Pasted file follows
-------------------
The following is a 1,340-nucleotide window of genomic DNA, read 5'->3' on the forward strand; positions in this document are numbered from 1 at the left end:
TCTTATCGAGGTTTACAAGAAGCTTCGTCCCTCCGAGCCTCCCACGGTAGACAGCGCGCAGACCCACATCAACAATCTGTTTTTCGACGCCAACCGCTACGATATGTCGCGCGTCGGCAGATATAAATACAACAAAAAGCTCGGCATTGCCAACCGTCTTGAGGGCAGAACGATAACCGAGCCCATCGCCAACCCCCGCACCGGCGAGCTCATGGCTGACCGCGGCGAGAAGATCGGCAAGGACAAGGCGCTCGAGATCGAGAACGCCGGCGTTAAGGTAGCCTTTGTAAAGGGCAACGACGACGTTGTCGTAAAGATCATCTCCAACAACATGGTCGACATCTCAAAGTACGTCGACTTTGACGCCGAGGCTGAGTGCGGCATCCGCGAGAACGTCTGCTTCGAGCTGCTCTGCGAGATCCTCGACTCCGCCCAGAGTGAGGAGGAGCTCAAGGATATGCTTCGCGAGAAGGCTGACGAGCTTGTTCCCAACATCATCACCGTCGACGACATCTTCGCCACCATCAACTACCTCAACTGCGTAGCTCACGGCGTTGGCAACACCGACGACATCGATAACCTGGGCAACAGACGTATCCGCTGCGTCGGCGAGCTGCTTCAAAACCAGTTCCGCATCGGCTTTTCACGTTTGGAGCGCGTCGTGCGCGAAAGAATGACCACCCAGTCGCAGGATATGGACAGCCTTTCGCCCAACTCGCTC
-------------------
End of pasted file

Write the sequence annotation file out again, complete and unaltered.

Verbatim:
The following is a 1,340-nucleotide window of genomic DNA, read 5'->3' on the forward strand; positions in this document are numbered from 1 at the left end:
TCTTATCGAGGTTTACAAGAAGCTTCGTCCCTCCGAGCCTCCCACGGTAGACAGCGCGCAGACCCACATCAACAATCTGTTTTTCGACGCCAACCGCTACGATATGTCGCGCGTCGGCAGATATAAATACAACAAAAAGCTCGGCATTGCCAACCGTCTTGAGGGCAGAACGATAACCGAGCCCATCGCCAACCCCCGCACCGGCGAGCTCATGGCTGACCGCGGCGAGAAGATCGGCAAGGACAAGGCGCTCGAGATCGAGAACGCCGGCGTTAAGGTAGCCTTTGTAAAGGGCAACGACGACGTTGTCGTAAAGATCATCTCCAACAACATGGTCGACATCTCAAAGTACGTCGACTTTGACGCCGAGGCTGAGTGCGGCATCCGCGAGAACGTCTGCTTCGAGCTGCTCTGCGAGATCCTCGACTCCGCCCAGAGTGAGGAGGAGCTCAAGGATATGCTTCGCGAGAAGGCTGACGAGCTTGTTCCCAACATCATCACCGTCGACGACATCTTCGCCACCATCAACTACCTCAACTGCGTAGCTCACGGCGTTGGCAACACCGACGACATCGATAACCTGGGCAACAGACGTATCCGCTGCGTCGGCGAGCTGCTTCAAAACCAGTTCCGCATCGGCTTTTCACGTTTGGAGCGCGTCGTGCGCGAAAGAATGACCACCCAGTCGCAGGATATGGACAGCCTTTCGCCCAACTCGCTC